Early twentieth-century photographer and amateur anthropologist Edward Sheriff Curtis (1868-1952), convinced the American Indian was doomed to extinction, made it his lifelong goal to create an exhaustive document of memories of this “disappearing race.” Between 1900 and 1930, he traveled the Western half of North America in search of the “old time Indian” to photograph and interview. Skidmore College has in its collection one of the few remaining complete editions of his twenty-volume survey of texts and photographs. For this exhibition, the Tang invited six contemporary North American Indian artists to propose works that would respond to Curtis’s photographs and writings. The exhibition included video, photography, painting, sculpture, performance, and site-specific installation, as well as works from Curtis’s portfolio. In the fall of 2000, Skidmore anthropology students examined Curtis’s representations; museumgoers could read their papers, displayed throughout the gallery. Ultimately, Staging the Indian: the Politics of Representation brought together a compilation of independent perspectives to inform and critique Curtis’s personal vision.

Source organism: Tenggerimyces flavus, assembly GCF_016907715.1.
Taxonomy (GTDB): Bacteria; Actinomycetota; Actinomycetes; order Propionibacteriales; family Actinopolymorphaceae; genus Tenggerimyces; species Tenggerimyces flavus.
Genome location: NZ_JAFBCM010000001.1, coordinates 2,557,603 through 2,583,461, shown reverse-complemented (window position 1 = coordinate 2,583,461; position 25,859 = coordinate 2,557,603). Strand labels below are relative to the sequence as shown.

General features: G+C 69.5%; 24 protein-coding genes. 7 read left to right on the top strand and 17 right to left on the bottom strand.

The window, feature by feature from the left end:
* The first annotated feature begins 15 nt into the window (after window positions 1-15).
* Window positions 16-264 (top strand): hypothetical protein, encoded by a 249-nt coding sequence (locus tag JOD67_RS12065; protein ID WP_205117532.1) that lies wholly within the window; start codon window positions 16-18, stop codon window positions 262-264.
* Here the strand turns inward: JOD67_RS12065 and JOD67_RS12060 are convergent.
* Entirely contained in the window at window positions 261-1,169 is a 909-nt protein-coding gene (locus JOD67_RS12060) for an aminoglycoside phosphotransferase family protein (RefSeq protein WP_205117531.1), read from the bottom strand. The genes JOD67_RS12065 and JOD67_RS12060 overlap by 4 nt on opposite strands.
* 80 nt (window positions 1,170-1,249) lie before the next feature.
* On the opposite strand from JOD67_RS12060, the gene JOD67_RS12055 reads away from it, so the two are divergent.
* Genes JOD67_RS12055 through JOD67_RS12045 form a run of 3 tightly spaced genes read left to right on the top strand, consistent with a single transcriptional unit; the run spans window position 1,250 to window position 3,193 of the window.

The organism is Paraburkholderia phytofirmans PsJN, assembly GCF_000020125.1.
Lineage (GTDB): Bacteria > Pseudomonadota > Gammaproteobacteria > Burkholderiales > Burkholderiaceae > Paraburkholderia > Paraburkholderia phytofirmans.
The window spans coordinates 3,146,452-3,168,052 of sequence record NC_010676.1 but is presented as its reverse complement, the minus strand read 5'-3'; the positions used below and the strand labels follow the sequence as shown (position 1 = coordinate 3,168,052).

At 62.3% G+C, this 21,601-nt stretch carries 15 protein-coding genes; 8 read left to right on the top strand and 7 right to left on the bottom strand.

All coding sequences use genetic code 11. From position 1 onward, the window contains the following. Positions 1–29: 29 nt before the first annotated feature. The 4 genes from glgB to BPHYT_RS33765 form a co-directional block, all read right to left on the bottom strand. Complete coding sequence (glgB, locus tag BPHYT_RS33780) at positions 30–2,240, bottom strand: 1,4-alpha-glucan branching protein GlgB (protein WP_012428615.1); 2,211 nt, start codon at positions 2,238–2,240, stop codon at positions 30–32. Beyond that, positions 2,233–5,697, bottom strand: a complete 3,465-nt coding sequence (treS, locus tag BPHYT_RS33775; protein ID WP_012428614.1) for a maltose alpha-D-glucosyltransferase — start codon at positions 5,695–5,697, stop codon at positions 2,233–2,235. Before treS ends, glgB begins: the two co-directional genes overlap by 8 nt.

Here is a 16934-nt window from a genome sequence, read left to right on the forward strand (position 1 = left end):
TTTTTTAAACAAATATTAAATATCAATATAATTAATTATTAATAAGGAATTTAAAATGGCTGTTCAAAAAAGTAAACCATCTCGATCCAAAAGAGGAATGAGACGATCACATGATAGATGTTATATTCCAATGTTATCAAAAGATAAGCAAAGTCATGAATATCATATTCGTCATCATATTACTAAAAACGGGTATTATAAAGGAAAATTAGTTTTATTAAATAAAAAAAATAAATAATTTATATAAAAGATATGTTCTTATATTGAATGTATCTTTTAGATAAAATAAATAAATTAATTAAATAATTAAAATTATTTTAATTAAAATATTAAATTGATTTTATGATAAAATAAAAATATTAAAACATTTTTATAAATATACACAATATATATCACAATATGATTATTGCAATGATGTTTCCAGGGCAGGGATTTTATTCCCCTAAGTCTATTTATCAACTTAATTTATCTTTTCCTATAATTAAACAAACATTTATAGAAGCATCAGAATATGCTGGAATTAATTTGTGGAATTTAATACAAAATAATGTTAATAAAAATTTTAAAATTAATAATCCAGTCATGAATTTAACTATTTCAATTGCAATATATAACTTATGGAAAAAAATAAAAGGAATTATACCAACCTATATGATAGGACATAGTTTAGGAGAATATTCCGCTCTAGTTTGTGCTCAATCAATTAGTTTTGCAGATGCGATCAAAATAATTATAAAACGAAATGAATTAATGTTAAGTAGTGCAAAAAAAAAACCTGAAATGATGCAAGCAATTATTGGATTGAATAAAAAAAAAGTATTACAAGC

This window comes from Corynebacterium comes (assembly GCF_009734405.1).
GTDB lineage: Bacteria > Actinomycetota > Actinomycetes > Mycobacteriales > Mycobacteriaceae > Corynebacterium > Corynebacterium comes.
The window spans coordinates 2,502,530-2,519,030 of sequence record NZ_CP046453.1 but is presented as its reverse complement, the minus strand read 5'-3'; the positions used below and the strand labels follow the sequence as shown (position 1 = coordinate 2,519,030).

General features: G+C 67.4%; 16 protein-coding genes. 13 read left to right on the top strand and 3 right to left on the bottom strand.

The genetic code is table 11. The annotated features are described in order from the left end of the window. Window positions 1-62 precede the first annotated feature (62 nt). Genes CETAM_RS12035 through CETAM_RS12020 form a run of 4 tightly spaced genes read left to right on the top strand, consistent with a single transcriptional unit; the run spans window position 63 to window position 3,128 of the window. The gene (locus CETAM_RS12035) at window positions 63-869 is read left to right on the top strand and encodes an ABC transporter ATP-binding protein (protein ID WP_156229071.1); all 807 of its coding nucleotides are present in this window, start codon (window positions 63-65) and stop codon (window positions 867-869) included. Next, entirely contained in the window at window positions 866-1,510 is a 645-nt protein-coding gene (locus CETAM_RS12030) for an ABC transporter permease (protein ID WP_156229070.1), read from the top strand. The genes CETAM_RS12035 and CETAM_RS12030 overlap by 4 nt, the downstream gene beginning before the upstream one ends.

Artists included Marcus Amerman, Judith Lowdry, James Luna, Nora Naranjo-Morse, Shelly Niro, and Bently Sprang.
Lenders included the artists, James and Margie Krebs, and the Lucy Scribner Library, Skidmore College. Organized by Jill Sweet, Professor of Sociology, Anthropology and Social Work with Ian Berry, curator of the Tang Teaching Museum.
A catalogue is available with an introduction by W. Richard West, and essays by Jill Sweet, Katie Hauser, and Barry Pritzker, and interviews with the artists by Ian Berry.